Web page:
Convict Lands in Jail after Casino Shootout with Albuquerque Police


In the dusky expanse of a New Mexico casino lot, a lowly showdown echoed the classic conflict between proprietor and outlaw. The stakes were raised when the echo of two gunfire shots shattered the calm at Sandia Resort & Casino. The shooter was none other than Nicolas Roach, a disgruntled convict who ironically found himself at the banking end of a casino department’s retaliatory fire.

Roach, 35, faced a rapid barrage that left him wounded in the back, jaw, and right arm on that fateful April 30 standoff. Mired in critical injuries, he received hospital treatment for ten grueling days before being confined to the dreary walls of a local jail.

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In the half-lit, adrenaline-fueled crossfire, not a single one of the four tenacious Albuquerque Police Department officers was injured, initial reports revealed with an air of relief.

Days prior to this climactic encounter, an atmosphere of trepidation clung to the department as officers ardently searched for Roach. Their vigilance was rewarded when a suspicious vehicle skulked into sight. A quick license plate verification confirmed their suspicion – the vehicle posed in the headlights of their patrol car was reported stolen.

An Albuquerque Police Department video, faded with time, showed Roach driving a sleek Hyundai near the casino. Feeling the tightening noose of their pursuit, Roach, with an air of desperation, plowed into the casino lot. He made a frenzied dash into his GMC vehicle, strengthened his resolve, and obstinately attempted to escape. A clever officer had other plans; he used a grappler to disable the vehicle’s tire, spurring the impromptu, violent choreography of gunfire exchange.

Police were aware of Roach’s outstanding warrants, as well as the geographical boundaries of his usual haunts, detailed APD Commander Kyle Hartsock in an interview with local station KOAT. Hartsock admitted that detectives had spent days on a specific operation plan before the shootout, clocking in unorthodox hours in hopes of capturing Roach.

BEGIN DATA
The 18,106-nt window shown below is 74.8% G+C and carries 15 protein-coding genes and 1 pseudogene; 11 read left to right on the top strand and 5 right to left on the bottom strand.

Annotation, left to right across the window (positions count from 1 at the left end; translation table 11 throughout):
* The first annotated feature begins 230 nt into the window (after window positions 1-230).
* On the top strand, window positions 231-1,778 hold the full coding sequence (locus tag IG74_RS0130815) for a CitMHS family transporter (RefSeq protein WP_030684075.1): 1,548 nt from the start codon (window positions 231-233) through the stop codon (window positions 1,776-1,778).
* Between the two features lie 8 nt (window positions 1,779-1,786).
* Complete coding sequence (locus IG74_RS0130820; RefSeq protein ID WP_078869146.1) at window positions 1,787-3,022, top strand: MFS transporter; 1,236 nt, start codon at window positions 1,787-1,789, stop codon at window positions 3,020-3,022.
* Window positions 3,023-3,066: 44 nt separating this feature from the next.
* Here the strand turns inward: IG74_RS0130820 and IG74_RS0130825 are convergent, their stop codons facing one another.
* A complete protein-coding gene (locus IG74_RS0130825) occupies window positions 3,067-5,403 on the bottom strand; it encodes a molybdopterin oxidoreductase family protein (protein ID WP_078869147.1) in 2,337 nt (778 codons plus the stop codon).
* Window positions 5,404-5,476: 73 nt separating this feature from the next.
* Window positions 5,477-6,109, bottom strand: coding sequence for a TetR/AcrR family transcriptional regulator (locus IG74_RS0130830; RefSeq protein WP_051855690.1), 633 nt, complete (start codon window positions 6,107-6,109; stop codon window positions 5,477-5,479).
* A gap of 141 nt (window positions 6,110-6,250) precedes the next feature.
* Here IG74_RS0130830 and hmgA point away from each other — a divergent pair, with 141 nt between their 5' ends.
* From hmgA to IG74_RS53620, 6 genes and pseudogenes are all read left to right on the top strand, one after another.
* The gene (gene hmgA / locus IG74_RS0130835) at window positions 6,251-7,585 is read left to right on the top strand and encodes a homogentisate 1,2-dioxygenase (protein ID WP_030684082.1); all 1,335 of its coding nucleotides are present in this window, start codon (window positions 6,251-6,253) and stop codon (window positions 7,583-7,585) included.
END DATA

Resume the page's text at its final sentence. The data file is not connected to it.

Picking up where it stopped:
A potential heartbreaker, Roach was also a wanted car thief, and under the shaded pretense of a probation violation he passed unnoticed. Surprisingly, he didn’t act alone. Two women were found in his SUV, and they dutifully surrendered. Amanda Hand, 34, faced charges for auto theft while the second accomplice’s name was undisclosed.

An inspection of the SUV following the incident revealed a stolen .45-caliber weapon that Roach used in the shootout. The police didn’t stop there; they found conjectured methamphetamine and shady tools associated with car theft.

Roach currently faces forthcoming charges and possible prosecution in local court. If convicted, he could be sentenced to a long-term incarceration. The news doesn’t surprise those familiar with his past, as he is no stranger to prison life, the Albuquerque Journal informed.

Meanwhile, the Pueblo of Sandia, the tribal proprietors of the Sandia Resort & Casino based in Albuquerque, may be readying their dice for another roll.

In a retrospective stance, APD Chief Harold Medina implored for stronger penalties for car theft in light of the incident, signaling a call for extensive legislative support to deal with increasingly aggressive criminals.